Aliette de Bodard’s Xuya short fiction continues to be a universe that I enjoy reading but don’t hanker to return to very often. “The Waiting Stars” continues her heavily figurative style of writing, something that doesn’t always work for me. So my feelings about this story are ambivalent: I want to like it, but I also have to admit it doesn’t appeal to my personal aesthetics.
Lan Nhen and her cousin Cuc are on a mission to retrieve a captured Mindship from the Outsiders. But when they finally find her, they stumble into a mystery far larger and more confusing than they expected. The ships are beaming massive amounts of data back to the Outsiders’ homeworld, Prime … and while the ships themselves live, the Minds are conspicuously absent.
On Prime, de Bodard follows tumultuous events in the life of Catherine, a Dai Viet orphan kidnapped at an early age by the Outsiders. Her Otherness in appearance marks her, and she suffers because of how the Outsiders wiped her childhood memories, a process they deemed “necessary”. One by one, Catherine’s peers have been disappearing, committing suicide … not exactly the kind of things that are conducive to a healthy and stable life.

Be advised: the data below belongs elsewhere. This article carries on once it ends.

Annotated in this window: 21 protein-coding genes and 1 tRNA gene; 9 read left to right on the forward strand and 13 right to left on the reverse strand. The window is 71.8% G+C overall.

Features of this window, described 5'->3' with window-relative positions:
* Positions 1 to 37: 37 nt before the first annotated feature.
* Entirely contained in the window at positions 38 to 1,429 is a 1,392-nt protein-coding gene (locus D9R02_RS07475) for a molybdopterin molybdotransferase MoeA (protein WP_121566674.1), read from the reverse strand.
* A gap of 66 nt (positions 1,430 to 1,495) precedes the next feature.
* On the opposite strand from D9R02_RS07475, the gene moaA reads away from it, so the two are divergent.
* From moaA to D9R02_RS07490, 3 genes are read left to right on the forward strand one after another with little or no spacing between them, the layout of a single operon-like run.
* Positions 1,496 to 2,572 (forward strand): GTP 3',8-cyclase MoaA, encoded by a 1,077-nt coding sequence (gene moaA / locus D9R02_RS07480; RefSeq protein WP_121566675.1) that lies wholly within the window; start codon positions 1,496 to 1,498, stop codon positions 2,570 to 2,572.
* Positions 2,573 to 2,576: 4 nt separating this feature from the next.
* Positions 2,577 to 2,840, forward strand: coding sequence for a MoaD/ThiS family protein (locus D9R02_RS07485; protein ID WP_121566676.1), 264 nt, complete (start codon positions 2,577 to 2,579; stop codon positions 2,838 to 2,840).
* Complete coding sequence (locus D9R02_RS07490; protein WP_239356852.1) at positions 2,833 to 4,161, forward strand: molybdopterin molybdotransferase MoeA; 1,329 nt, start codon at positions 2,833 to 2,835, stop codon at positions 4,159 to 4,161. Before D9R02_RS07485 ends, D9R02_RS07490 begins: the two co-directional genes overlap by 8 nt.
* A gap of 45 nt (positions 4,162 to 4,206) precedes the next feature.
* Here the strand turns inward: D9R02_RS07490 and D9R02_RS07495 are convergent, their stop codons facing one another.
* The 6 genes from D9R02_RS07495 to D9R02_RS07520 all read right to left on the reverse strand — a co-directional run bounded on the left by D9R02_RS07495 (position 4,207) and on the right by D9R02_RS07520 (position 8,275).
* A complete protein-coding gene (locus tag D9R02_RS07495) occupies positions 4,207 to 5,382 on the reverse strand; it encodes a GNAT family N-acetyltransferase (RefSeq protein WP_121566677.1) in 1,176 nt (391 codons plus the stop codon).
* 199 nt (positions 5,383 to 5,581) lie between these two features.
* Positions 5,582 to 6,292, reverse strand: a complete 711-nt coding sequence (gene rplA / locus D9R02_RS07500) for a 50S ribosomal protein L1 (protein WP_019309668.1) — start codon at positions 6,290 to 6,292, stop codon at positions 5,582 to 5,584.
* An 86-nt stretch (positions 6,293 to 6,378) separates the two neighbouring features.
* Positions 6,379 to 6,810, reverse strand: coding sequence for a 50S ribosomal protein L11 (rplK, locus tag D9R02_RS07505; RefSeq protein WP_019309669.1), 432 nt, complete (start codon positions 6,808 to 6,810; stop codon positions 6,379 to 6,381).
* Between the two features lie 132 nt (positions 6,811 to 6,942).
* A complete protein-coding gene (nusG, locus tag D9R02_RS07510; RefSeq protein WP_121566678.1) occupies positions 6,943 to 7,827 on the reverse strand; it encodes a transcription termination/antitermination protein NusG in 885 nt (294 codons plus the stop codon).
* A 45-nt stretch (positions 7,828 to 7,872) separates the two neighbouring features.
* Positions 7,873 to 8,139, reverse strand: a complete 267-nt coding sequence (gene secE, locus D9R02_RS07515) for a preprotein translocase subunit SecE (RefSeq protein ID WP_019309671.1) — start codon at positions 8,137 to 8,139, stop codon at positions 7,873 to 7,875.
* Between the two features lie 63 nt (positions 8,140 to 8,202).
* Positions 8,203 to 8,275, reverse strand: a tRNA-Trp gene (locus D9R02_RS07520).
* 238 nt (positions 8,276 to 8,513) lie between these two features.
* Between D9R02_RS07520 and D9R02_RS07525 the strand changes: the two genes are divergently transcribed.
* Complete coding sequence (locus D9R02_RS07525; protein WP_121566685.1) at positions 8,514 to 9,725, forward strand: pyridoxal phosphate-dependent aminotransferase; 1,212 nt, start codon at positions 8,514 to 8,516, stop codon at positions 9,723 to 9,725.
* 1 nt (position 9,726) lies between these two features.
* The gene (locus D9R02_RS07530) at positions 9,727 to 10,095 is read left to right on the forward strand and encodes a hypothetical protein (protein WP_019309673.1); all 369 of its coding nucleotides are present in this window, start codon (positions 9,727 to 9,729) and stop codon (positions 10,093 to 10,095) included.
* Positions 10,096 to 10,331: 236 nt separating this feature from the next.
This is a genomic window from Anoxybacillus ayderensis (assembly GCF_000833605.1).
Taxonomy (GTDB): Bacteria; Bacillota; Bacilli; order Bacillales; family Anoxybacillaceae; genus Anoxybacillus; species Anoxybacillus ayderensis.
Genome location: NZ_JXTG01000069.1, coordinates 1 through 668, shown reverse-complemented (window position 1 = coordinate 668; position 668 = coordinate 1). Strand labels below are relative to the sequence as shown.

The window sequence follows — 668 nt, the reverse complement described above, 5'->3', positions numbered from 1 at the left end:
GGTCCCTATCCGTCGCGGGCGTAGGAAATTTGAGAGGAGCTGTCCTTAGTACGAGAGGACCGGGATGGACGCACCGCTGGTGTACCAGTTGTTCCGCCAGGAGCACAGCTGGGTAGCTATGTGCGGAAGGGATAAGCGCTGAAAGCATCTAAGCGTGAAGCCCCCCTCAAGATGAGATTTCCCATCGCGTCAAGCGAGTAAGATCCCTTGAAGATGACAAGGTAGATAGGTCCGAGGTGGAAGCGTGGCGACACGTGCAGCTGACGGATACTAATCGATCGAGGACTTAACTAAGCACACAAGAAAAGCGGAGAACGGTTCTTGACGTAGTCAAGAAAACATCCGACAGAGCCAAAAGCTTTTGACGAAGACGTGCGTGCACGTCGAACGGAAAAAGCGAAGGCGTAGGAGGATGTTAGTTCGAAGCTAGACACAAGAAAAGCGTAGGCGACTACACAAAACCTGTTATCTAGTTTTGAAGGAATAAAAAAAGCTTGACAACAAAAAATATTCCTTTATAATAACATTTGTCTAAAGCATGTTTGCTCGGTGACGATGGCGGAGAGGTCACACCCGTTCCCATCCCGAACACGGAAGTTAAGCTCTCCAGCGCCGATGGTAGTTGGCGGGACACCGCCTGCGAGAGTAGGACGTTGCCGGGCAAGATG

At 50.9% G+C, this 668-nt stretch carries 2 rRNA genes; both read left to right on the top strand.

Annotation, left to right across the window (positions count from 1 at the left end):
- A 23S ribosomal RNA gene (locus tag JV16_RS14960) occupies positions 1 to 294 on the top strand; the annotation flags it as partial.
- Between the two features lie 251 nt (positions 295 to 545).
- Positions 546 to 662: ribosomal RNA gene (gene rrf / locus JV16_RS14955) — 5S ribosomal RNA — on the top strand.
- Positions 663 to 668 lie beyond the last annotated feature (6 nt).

De Bodard eschews almost all exposition, really forcing you to pay close attention and study the narrative as it unfolds. The link between Catherine’s story and Lan Nhen’s seems nonexistent until the very end, when things finally become clear. The idea that the Outsiders have somehow embodied these ship Minds in human form and tried to install them into their society is intriguing. It’s not clear from this story whether the Outsider claim that the Dai Viet force their women to give birth to Minds is true, or if it’s true, if they accurately depict the process in their propaganda videos. (Stories like “Shipbirth” clear this up, however, see here.) Clearly Lan Nhen and Cuc consider the ship’s Mind a family member, adding an interesting twist to the idea of blood relations and AI.
“The Waiting Stars” isn’t my favourite Xuya story to date. I still really enjoyed “Immersion” and On a Red Station, Drifting. This also has stiffer competition among this year’s Hugo nominees, so I’m not sure I’ll rank this as highly as it might otherwise deserve. It’s one of those stories where I quite like it from a craftsmanship point of view but wouldn’t necessarily put it in my living room, if you know what I mean.